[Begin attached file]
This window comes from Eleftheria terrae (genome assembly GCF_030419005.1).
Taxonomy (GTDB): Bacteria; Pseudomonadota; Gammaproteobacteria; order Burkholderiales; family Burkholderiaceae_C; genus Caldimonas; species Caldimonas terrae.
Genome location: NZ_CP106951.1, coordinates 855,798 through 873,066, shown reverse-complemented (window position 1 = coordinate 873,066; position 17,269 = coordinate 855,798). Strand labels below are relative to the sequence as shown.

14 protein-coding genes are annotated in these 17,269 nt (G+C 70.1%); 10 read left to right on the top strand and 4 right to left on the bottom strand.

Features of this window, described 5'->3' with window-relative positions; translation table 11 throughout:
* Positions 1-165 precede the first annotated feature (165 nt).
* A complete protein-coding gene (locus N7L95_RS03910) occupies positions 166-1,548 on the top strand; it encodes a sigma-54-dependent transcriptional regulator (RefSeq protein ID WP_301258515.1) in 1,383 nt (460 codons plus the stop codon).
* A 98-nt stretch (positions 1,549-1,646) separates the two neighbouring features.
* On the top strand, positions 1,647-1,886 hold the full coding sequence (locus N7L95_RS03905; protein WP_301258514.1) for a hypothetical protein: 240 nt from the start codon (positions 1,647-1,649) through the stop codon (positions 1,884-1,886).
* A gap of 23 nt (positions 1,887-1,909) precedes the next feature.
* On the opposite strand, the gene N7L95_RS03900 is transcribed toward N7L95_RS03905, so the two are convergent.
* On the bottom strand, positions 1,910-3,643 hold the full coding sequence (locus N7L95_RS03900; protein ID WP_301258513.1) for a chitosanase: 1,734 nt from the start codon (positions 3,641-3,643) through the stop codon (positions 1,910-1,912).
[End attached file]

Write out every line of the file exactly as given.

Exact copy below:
This window comes from Eleftheria terrae (genome assembly GCF_030419005.1).
Taxonomy (GTDB): Bacteria; Pseudomonadota; Gammaproteobacteria; order Burkholderiales; family Burkholderiaceae_C; genus Caldimonas; species Caldimonas terrae.
Genome location: NZ_CP106951.1, coordinates 855,798 through 873,066, shown reverse-complemented (window position 1 = coordinate 873,066; position 17,269 = coordinate 855,798). Strand labels below are relative to the sequence as shown.

14 protein-coding genes are annotated in these 17,269 nt (G+C 70.1%); 10 read left to right on the top strand and 4 right to left on the bottom strand.

Features of this window, described 5'->3' with window-relative positions; translation table 11 throughout:
* Positions 1-165 precede the first annotated feature (165 nt).
* A complete protein-coding gene (locus N7L95_RS03910) occupies positions 166-1,548 on the top strand; it encodes a sigma-54-dependent transcriptional regulator (RefSeq protein ID WP_301258515.1) in 1,383 nt (460 codons plus the stop codon).
* A 98-nt stretch (positions 1,549-1,646) separates the two neighbouring features.
* On the top strand, positions 1,647-1,886 hold the full coding sequence (locus N7L95_RS03905; protein WP_301258514.1) for a hypothetical protein: 240 nt from the start codon (positions 1,647-1,649) through the stop codon (positions 1,884-1,886).
* A gap of 23 nt (positions 1,887-1,909) precedes the next feature.
* On the opposite strand, the gene N7L95_RS03900 is transcribed toward N7L95_RS03905, so the two are convergent.
* On the bottom strand, positions 1,910-3,643 hold the full coding sequence (locus N7L95_RS03900; protein ID WP_301258513.1) for a chitosanase: 1,734 nt from the start codon (positions 3,641-3,643) through the stop codon (positions 1,910-1,912).